Next: No one will be surprised at the toxic industry behind “black gold.”
Oil is a dirty business, and the impact it has on cities is clear. In Baton Rouge, a city of 227,000 people, the EPA labeled it the most toxic per square mile — and per capita — in America.
That doubly dubious distinction comes courtesy of Exxon’s gigantic refinery in town. According to NPR, it’s the nation’s second-largest and equivalent to the size of 250 Superdomes.
Mix in the other petroleum operations in America and you got 75.8 million pounds of toxins in 2016.
Next: Feeding America produces more toxins than you’d expect.
Statistics show that beef production has the largest impact on the environment. Rather than any industrial equipment used in processing, the methane released by grazing cows is the biggest source of toxins.
Lamb production is actually a close second, but given America’s insatiable appetite for burgers and steaks, we’ll stop at beef. Overall, the food industry released 137 million pounds of toxins into the air in 2016.
Next: This industry is as toxic as it sounds.
6. Hazardous waste
It won’t come as a surprise to anyone that the hazardous waste is as toxic as they come. Companies working in this space take medical waste, materials that do not biodegrade, and even radioactive matter to the safest possible resting place.
Not only does this release massive amounts of toxins; trucking companies like Waste Management use for the jobs tend to be hazardous to air quality (i.e., diesel). In 2016 alone, the industry sent 146 million pounds of toxins into the environment.
Next: Before you print that email, consider this industry’s impact.
There’s a reason electric hand dryers are always greener than paper towels. The process of making paper releases dioxin, nitrous oxide, sulfur oxide, and carbon monoxide (among other chemicals) into the air.
Not surprisingly, two of America’s 10 most toxic companies — including Koch Industries — produce paper. Over the course of 2016, the industry released 170 million pounds of toxins into the environment.
Next: This industry produces 10% of all waste.
4. Primary metals
From here on up, the toxicity reaches levels most cannot comprehend. The steel industry, which falls under the category of primary metals, is one of the nation’s biggest polluters.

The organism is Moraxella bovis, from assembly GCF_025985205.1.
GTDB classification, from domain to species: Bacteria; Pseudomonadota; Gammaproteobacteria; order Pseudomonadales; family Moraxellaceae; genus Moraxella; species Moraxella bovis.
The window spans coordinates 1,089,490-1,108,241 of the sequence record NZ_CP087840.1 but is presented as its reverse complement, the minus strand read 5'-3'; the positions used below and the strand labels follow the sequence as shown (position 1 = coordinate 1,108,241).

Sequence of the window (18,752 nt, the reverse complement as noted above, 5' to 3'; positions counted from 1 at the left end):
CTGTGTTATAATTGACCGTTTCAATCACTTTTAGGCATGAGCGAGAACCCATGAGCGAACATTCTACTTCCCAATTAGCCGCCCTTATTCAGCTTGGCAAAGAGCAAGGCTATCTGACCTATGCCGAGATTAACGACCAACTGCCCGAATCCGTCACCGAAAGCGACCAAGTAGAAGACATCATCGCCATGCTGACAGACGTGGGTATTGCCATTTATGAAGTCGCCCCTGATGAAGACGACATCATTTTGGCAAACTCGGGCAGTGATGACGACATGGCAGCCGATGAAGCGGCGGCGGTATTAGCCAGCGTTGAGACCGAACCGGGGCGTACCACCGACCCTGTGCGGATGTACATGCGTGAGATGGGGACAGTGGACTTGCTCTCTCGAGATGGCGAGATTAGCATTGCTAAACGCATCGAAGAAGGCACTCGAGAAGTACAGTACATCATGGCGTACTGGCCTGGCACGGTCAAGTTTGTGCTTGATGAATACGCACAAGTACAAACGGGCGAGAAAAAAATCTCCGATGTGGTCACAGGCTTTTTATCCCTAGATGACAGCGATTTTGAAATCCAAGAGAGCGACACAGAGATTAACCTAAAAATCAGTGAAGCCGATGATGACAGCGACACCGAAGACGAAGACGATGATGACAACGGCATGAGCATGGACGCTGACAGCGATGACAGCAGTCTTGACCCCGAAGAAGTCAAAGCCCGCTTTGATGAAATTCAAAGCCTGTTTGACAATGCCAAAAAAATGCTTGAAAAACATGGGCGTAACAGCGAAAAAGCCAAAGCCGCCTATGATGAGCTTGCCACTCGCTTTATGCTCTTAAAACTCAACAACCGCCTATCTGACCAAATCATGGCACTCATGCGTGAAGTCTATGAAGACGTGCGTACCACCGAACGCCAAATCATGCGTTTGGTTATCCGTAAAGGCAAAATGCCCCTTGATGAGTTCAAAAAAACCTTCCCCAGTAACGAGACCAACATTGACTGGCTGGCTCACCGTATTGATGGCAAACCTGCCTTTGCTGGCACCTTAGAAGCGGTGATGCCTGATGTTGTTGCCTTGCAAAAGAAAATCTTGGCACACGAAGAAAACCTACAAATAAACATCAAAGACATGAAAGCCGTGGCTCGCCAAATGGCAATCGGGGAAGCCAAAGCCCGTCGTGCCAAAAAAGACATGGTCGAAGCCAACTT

Overall, producing primary metals yielded 347 million pounds of toxins in 2016 — more than double the amount of the paper industry. U.S. Steel and American Mining both rank in the top 15 among America’s most toxic companies.
Next: Generating electricity has gotten greener, but it’s still one of the three most toxic industries.
3. Electric utilities
Clearly, America’s clean energy initiative has yet to hit its stride in 2018. (Under EPA Chief Pruitt, it’s unlikely to do so). Many grids across the country still burn too much oil and coal to produce electricity.
Natural gas, which is now the single biggest source for U.S. electricity, has plenty of emissions for communities to reckon with. In 2016, utilities released 368 million pounds of toxins into the environment.
Next: This industry dominates when it comes to waste.
The U.S. chemical industry produced a stunning 47% of total waste during the manufacturing process in 2016. That was almost five times the amount of the second-most (primary metals).
And it’s as toxic as you’d expect. According to the EPA’s final report for 2016, the chemicals industry released 515 million pounds of toxins into the environment.
Next: Only one industry topped 1 billion lbs. of toxins.
1. Metal mining
Teck American, Rio Tinto, and Newmont rank as the top three most toxic companies in America, and all three are in the metal mining industry. (Numbers 5, 8, and 9 were also mining outfits.)
Zinc and lead compounds dominate the list of toxins most often spewed into America’s air and waters, and they come mostly from mining. All told, the industry released 1.52 billion pounds of toxins in 2016 — over 1 billion pounds more than chemicals in second place.